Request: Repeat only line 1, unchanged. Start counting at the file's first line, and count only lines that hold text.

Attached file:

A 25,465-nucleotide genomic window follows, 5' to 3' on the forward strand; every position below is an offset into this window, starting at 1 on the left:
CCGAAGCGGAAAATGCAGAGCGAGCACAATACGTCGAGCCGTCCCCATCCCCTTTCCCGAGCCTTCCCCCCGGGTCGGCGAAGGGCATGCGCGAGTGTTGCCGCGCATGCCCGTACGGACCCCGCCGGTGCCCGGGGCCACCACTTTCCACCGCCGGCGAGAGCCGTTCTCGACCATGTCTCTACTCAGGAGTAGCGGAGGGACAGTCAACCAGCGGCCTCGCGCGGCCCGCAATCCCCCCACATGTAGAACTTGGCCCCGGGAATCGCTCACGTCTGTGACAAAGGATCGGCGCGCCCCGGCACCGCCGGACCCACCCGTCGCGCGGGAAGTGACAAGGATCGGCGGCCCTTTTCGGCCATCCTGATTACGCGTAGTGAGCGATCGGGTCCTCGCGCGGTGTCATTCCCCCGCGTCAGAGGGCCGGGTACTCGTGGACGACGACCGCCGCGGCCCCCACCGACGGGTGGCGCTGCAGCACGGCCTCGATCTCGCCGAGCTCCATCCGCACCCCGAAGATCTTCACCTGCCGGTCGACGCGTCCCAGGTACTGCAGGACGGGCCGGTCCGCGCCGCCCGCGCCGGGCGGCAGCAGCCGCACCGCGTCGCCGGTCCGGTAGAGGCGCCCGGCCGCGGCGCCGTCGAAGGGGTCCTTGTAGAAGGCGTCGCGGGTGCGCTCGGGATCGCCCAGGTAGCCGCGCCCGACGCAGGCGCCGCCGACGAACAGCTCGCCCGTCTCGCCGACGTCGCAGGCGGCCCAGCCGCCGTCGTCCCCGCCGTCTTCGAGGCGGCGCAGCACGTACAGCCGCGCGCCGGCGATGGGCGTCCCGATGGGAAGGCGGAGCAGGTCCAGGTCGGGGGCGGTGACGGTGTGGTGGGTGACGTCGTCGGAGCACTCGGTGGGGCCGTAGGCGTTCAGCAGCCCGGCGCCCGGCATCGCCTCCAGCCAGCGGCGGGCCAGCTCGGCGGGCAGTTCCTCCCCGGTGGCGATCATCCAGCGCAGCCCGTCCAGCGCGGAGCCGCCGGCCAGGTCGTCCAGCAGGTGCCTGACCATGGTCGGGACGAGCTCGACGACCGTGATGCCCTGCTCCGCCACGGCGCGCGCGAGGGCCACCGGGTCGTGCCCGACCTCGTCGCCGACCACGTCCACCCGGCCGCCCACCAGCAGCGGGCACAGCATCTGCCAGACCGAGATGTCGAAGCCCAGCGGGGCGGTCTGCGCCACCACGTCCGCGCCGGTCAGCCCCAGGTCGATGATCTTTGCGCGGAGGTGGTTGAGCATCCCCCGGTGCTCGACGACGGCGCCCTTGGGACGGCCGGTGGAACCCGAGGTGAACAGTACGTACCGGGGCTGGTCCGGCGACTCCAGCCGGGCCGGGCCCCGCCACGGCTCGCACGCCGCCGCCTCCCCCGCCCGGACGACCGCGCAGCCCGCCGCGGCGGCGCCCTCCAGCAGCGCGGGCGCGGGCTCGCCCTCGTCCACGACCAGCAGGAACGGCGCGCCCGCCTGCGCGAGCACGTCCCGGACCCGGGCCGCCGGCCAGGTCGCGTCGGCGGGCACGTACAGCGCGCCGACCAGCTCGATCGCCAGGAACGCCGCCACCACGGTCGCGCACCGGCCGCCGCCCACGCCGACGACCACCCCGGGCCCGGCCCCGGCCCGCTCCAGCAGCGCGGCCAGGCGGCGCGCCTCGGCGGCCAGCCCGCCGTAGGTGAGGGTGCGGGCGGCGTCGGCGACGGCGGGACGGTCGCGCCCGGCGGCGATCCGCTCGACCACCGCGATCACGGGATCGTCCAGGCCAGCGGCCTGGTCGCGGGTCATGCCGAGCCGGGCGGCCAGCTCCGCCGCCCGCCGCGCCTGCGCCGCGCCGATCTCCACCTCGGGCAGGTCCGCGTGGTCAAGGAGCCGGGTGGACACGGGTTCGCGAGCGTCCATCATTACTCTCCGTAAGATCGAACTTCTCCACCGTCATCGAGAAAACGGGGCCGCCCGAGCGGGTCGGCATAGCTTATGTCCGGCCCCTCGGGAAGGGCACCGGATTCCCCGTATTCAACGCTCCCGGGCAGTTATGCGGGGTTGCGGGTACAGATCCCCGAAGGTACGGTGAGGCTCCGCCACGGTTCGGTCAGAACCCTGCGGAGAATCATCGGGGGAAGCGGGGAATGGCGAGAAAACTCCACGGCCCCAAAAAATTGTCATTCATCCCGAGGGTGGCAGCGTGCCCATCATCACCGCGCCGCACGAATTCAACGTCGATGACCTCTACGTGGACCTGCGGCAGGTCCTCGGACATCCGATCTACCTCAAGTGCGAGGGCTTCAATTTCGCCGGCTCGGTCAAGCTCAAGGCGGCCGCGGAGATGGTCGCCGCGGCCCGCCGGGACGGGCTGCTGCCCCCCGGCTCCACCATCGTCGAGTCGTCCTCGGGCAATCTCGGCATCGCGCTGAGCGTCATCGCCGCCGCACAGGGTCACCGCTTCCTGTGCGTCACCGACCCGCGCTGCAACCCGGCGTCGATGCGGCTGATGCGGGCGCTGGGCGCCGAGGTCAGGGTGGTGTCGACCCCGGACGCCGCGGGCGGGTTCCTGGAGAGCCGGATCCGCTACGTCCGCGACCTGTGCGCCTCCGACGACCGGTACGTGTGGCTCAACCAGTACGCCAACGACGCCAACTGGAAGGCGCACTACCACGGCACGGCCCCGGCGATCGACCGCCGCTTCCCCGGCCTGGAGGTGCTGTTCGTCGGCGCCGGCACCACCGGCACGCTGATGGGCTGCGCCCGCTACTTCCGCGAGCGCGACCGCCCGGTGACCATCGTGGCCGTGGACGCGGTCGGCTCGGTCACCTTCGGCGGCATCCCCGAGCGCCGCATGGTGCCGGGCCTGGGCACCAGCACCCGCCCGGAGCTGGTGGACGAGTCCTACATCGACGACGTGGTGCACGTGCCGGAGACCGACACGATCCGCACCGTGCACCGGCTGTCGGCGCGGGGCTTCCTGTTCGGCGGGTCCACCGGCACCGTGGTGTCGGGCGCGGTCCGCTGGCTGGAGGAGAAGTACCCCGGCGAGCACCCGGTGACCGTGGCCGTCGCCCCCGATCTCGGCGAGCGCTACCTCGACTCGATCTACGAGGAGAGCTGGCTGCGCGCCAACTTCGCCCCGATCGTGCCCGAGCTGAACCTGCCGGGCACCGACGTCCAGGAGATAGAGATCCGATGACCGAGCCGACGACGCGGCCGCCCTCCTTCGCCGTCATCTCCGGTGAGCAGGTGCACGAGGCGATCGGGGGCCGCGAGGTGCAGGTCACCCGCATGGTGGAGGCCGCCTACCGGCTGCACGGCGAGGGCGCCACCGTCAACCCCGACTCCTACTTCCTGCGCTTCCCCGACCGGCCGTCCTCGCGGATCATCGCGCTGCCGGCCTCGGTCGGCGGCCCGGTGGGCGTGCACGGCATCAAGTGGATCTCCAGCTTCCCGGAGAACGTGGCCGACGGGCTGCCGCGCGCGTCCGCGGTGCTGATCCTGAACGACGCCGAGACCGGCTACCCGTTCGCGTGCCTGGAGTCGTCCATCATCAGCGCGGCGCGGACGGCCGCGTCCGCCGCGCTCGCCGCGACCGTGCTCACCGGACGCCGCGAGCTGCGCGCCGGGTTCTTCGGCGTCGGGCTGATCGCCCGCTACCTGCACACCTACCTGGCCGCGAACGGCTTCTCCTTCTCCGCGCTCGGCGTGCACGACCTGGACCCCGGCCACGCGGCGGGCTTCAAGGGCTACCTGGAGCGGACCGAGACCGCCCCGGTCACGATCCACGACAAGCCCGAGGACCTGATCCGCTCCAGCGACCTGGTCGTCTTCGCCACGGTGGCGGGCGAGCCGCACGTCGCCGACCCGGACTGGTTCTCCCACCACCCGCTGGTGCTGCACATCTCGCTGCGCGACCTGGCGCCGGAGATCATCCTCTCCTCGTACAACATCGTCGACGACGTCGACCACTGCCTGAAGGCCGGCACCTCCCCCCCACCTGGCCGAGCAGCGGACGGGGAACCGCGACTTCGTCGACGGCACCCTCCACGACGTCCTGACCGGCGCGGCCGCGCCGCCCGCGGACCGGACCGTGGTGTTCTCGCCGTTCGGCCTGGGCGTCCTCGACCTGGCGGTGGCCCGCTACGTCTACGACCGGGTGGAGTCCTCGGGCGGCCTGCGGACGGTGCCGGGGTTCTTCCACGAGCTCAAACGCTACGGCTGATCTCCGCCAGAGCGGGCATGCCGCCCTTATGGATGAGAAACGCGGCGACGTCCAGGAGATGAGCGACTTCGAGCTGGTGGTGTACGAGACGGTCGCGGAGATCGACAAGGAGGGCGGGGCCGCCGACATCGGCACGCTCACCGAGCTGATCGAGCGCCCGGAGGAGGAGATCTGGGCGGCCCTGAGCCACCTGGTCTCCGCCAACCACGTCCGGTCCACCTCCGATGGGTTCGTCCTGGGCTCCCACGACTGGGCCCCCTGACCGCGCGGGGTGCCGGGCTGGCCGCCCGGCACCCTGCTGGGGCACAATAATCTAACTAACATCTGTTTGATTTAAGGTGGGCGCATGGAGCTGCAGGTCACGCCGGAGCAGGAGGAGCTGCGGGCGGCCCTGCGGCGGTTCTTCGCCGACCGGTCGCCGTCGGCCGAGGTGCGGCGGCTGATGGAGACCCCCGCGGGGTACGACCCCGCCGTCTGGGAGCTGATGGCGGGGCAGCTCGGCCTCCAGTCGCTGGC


A 25,465-nucleotide genomic window follows, 5' to 3' on the forward strand; every position below is an offset into this window, starting at 1 on the left: